By Slavenka Drakulic
A wry, slicing deconstruction of the Communist empire via one among japanese Europe's unprecedented authors.
Called "a perceptive and a laugh social critic, with a superb eye for detail" via The Washington publish, Slavenka Drakulic—a local of Croatia—has emerged as probably the most renowned and revered critics of Communism to return out of the previous jap Bloc. In A Guided journey in the course of the Museum of Communism, she deals a eight-part exploration of Communism when it comes to an strange solid of narrators, every one from a distinct nation, who consider the autumn of Communism. jointly they represent an Orwellian send-up of absurdities through the ultimate years of eu Communism that exhibit this author's great expertise.
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Extra info for A Guided Tour Through the Museum of Communism: Fables from a Mouse, a Parrot, a Bear, a Cat, a Mole, a Pig, a Dog, and a Raven
Letter from Kungim, dated August 11, 1992; grammar and spelling modified) Much of what they previously took for granted about the natural environment no longer appears true. Their concerns about environmental collapse, which might be compared to the biological concept of trophic cascade, are closely related to the challenges associated with assessing the risks posed by pollution from the mine (see Beck 1992). Is it any wonder that they have come to regard the rain, the air, and the sun with suspicion?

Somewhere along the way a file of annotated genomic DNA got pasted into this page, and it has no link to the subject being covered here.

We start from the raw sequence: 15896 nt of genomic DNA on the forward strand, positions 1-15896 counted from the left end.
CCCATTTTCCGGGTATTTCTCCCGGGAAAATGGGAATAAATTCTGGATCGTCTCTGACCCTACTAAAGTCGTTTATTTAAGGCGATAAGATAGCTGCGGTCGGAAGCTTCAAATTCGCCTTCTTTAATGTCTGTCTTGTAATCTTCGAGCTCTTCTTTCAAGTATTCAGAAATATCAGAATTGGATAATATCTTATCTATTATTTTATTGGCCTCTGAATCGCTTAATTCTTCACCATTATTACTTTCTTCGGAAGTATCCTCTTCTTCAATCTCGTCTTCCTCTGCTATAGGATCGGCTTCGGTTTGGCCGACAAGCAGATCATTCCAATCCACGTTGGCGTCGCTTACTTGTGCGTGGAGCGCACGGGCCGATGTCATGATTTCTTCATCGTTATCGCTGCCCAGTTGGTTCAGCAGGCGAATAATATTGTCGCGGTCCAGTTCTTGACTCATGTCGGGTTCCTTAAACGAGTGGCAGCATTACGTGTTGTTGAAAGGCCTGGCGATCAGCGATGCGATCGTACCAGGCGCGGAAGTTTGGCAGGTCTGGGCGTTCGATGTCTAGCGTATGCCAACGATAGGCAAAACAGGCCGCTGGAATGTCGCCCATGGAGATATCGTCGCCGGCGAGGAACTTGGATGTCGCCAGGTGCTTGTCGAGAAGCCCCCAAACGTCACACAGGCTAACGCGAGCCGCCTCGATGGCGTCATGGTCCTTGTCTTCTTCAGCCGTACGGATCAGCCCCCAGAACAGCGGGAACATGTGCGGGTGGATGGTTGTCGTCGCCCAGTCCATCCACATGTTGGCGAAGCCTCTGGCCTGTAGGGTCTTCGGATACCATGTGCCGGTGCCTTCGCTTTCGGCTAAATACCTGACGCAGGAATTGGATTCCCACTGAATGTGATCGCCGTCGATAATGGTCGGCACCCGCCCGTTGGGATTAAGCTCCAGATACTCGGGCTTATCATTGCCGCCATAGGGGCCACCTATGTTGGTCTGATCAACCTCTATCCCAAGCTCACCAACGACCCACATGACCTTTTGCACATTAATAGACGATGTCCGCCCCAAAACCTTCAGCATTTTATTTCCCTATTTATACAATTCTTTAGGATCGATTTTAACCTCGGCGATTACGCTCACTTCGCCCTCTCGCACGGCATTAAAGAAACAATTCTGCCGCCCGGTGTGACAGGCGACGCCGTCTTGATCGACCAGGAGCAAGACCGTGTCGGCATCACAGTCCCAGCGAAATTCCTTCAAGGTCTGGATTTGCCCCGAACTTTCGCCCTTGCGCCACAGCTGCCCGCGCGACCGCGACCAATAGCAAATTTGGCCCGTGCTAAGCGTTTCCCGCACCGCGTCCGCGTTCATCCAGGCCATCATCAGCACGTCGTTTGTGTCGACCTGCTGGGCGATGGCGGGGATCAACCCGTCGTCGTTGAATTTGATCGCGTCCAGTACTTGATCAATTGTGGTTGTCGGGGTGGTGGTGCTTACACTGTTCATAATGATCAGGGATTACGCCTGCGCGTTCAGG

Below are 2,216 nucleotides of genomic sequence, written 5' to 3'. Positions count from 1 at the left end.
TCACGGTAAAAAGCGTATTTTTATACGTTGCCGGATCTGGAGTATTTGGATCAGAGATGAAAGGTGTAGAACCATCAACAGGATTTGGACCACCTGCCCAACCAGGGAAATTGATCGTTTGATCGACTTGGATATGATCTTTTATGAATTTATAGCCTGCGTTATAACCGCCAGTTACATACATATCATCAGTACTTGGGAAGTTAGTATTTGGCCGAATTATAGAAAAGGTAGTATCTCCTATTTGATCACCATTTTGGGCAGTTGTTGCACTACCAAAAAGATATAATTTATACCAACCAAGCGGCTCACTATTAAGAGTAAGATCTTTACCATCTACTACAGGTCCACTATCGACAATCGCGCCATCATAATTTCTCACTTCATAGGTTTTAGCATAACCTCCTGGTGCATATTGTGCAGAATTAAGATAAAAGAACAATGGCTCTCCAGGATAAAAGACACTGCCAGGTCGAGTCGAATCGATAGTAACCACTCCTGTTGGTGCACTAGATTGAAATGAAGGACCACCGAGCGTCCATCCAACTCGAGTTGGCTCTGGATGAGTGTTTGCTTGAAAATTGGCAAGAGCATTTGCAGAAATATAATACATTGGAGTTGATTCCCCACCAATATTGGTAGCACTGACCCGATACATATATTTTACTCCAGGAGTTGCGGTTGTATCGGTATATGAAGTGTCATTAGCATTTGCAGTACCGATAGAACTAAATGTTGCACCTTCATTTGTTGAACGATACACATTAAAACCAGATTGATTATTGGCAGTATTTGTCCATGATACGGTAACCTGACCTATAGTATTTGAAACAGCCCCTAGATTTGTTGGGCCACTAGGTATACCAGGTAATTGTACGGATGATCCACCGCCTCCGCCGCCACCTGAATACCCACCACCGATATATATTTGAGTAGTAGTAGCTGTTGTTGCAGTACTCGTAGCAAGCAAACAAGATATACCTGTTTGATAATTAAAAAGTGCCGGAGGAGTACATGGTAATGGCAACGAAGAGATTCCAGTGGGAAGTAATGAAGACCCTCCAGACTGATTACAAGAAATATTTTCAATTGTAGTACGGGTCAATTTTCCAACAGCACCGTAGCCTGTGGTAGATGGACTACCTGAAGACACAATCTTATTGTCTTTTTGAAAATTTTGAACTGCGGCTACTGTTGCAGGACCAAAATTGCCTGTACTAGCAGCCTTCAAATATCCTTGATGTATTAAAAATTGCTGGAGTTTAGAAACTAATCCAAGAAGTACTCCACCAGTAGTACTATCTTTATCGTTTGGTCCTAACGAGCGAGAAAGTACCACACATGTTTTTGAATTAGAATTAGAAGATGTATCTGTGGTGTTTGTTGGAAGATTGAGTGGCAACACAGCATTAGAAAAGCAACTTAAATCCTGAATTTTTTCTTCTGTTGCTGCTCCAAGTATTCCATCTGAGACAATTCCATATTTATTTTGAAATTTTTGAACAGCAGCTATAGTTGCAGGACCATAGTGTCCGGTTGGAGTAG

Many of these sand banks are blocked off from the river by ten- and twenty-meter-long stretches of knee-deep mud. After a heavy rain in the mountains, the Ok Tedi River overflows its banks, depositing tailings along the river floodplain. Instead of depositing sediment along the fertile river floodplains, where crops could be grown almost continually, tailings from the mine prevent the Yonggom from planting gardens along the river at all. New gardens must be made every few years in the rain forest.
They are adept at identifying many bird species by their calls, which reveal the time of day and the seasons and demarcate sacred from profane time. Some birds are said to speak in the Yonggom language. Birds can also appear in dreams that provide insight into the future, as omens portending misfortune or signaling opportunities. The Yonggom communicate with these animals through magic spells that compel them to do their bidding. However, with the disappearance of the birds and other wildlife from the Ok Tedi River and the surrounding forests, these interactions are no longer possible, and the dialogue the Yonggom once had with these animals has all but ceased.